1. So the Young Lions have parted ways? I know at a recent tournament Josh and Justus could’ve agreed on a draw and it might’ve helped them end up in joint first place. Instead, Justus knocked Josh out of the running. You guys said you were going to talk to them about it. That’s the kind of team play that I seem to notice with the Egyptian players in seemingly every African Championship (helping each other out with draws).

      1. I doubt if they have parted ways as friends or allies. Generally it has to do with the relationship of the parents. When you’re teen boys you take things in stride a bit. Parents are generally more protective and sometimes it makes collaborations difficult. I’m not saying that anyone here is at fault, but that scholastic chess is (and other junior sports are) rife with these issues.

  5. Hello guy, I kind of disagree with you. ” It’s possible that Rochelle could become master, but with her starting college at Stanford, I don’t see it happening anytime soon. it is very possible that college will enhance her maturity and critical thinking skill. The question is will she pursue chess as a college stress outlet or a co-career goal.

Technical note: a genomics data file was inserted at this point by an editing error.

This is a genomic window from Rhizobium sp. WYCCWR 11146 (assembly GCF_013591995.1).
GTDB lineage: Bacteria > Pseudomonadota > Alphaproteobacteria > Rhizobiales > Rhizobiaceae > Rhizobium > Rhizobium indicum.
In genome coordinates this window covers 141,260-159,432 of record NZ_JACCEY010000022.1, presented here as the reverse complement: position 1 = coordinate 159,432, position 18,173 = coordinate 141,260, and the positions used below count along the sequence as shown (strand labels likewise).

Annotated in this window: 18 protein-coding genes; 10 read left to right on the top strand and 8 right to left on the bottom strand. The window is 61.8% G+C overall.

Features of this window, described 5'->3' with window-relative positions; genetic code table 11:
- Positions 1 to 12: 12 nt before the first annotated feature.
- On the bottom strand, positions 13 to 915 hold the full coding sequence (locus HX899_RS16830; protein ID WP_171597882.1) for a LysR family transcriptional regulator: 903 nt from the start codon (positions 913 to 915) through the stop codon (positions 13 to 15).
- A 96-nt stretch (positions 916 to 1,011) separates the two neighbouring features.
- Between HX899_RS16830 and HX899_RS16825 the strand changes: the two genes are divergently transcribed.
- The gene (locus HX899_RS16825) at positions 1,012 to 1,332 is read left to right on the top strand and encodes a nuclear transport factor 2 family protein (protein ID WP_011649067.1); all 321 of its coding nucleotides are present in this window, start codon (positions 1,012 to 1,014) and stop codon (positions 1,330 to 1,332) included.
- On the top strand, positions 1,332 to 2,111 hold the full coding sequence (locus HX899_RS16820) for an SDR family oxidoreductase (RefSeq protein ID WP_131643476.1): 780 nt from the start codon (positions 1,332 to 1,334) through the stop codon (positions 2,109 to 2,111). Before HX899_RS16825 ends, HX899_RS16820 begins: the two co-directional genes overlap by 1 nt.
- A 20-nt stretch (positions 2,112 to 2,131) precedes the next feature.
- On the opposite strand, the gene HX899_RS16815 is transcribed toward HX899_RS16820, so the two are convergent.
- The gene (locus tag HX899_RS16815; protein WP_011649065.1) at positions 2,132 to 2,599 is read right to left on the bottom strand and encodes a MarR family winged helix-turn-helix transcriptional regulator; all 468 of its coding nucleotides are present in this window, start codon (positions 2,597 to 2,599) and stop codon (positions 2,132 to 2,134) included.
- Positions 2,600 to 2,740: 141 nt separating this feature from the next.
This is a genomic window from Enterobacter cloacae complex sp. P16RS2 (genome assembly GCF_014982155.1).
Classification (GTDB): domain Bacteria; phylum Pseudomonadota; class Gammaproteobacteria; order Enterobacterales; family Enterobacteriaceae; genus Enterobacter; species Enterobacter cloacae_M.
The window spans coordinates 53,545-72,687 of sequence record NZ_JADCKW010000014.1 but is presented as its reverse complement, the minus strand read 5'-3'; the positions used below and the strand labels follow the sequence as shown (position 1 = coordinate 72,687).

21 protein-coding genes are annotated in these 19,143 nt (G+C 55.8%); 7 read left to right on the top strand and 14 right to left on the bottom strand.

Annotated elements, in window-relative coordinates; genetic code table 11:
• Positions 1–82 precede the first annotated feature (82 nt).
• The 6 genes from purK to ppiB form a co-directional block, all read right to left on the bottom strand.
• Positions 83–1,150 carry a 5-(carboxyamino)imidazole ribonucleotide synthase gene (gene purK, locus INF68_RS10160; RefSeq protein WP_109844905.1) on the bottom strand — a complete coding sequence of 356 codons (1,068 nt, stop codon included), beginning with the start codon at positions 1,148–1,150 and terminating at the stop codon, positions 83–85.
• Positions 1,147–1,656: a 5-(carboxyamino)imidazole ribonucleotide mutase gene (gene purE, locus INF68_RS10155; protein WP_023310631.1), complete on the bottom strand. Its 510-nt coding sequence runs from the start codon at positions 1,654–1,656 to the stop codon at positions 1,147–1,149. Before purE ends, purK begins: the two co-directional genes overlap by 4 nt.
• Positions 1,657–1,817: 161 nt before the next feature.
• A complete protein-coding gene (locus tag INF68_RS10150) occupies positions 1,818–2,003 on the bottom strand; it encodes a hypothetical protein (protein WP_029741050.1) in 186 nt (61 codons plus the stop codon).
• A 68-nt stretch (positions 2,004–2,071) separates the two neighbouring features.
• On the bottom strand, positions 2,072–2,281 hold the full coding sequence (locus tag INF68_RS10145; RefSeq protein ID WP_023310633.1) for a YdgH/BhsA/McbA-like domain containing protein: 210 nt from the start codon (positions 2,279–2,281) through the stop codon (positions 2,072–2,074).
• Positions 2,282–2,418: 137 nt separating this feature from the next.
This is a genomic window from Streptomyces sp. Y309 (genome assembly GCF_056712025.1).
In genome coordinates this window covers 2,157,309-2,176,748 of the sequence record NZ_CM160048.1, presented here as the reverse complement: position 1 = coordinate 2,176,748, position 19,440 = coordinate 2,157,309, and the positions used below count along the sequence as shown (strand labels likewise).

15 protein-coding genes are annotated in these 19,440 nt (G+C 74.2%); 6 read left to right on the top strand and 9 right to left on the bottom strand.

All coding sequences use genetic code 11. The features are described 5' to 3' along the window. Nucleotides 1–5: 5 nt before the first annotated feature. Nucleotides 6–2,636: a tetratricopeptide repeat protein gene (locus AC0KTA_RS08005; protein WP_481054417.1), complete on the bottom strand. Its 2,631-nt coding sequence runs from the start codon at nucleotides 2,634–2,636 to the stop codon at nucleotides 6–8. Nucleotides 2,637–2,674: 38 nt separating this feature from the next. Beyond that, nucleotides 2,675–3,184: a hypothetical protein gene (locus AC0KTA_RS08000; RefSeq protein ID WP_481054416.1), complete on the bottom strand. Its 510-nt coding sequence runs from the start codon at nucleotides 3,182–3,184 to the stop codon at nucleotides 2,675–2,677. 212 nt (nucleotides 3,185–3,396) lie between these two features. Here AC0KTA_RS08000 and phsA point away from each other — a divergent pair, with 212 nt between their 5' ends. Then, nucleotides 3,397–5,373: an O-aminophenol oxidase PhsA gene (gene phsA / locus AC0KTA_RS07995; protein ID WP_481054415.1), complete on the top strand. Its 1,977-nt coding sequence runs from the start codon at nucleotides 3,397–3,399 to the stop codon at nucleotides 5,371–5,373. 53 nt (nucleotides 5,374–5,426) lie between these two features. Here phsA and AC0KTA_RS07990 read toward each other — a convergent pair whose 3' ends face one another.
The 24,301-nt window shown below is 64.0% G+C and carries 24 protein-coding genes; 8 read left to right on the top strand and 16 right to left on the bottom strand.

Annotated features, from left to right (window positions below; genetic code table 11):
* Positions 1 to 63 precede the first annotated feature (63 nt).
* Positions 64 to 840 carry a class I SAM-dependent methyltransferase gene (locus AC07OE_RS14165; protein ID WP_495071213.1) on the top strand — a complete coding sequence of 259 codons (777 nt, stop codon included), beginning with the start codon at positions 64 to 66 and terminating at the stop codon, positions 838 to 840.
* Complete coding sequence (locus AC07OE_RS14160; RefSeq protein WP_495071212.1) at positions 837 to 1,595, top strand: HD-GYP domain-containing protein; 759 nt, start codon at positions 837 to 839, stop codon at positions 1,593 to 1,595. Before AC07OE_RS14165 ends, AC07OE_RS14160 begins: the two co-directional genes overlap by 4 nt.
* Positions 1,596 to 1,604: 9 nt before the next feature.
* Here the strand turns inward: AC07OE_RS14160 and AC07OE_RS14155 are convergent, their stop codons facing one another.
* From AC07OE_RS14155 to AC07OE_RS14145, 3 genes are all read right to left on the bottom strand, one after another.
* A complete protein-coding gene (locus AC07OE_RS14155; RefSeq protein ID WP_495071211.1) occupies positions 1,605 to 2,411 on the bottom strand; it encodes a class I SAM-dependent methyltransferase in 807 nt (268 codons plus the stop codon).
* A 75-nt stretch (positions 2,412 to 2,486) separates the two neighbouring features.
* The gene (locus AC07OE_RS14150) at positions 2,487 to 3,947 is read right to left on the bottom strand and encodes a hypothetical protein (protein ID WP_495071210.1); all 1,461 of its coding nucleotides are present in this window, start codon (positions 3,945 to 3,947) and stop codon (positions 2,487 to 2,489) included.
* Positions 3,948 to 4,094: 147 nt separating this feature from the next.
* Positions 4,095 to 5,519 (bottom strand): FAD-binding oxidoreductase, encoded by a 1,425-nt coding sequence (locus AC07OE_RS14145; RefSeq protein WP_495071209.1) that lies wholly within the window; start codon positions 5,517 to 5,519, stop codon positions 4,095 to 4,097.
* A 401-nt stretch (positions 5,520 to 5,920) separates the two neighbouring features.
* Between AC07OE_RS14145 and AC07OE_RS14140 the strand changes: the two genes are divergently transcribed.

cleveland

  6. Maturity and critical thinking is one thing, but whether she will have the time or tournament opportunities out in California is another issue.

    It is possible, but it’s much tougher when you’re in school because there are so many factors. She’s probably still adjusting to being so far away from home and to the rigors of college-level academics. Stanford is a very competitive school and at a certain point, chess becomes a luxury. There is a chess club there, so it may keep her active.

  7. She is in a great area for chess opporunities. If she is interested in chess development she has the NorCal House of Chess nearby and the Mechanics Institute right up the road in San Francisco. One comment from another college player was that studying is easier because you don’t have as much time so you make better use through prioritization of improvement areas, retention and application for rapid improvement. They also mention that college helped since compared to college study chess was either easy, fun or less stressful.
    cleveland